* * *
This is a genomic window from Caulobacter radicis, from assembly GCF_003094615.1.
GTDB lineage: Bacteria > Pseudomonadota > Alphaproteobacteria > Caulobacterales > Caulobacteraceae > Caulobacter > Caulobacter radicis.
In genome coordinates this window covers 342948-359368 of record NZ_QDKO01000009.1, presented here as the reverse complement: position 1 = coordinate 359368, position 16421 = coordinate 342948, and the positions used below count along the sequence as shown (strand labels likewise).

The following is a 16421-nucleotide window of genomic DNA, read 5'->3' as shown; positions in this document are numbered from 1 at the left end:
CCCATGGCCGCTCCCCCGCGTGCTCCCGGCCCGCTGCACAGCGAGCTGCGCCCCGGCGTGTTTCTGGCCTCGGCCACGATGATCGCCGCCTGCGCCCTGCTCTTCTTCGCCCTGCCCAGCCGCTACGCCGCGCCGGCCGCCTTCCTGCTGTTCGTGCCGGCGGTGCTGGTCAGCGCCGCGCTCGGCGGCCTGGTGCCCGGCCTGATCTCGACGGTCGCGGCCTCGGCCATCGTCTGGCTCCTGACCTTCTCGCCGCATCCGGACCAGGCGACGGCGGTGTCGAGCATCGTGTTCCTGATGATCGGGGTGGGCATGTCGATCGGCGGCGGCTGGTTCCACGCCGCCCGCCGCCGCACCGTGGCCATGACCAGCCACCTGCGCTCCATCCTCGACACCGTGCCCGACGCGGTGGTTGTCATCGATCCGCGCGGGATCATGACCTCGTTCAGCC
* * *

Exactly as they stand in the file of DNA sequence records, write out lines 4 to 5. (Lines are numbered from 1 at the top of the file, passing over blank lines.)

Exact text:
The following is a 16421-nucleotide window of genomic DNA, read 5'->3' as shown; positions in this document are numbered from 1 at the left end:
CCCATGGCCGCTCCCCCGCGTGCTCCCGGCCCGCTGCACAGCGAGCTGCGCCCCGGCGTGTTTCTGGCCTCGGCCACGATGATCGCCGCCTGCGCCCTGCTCTTCTTCGCCCTGCCCAGCCGCTACGCCGCGCCGGCCGCCTTCCTGCTGTTCGTGCCGGCGGTGCTGGTCAGCGCCGCGCTCGGCGGCCTGGTGCCCGGCCTGATCTCGACGGTCGCGGCCTCGGCCATCGTCTGGCTCCTGACCTTCTCGCCGCATCCGGACCAGGCGACGGCGGTGTCGAGCATCGTGTTCCTGATGATCGGGGTGGGCATGTCGATCGGCGGCGGCTGGTTCCACGCCGCCCGCCGCCGCACCGTGGCCATGACCAGCCACCTGCGCTCCATCCTCGACACCGTGCCCGACGCGGTGGTTGTCATCGATCCGCGCGGGATCATGACCTCGTTCAGCC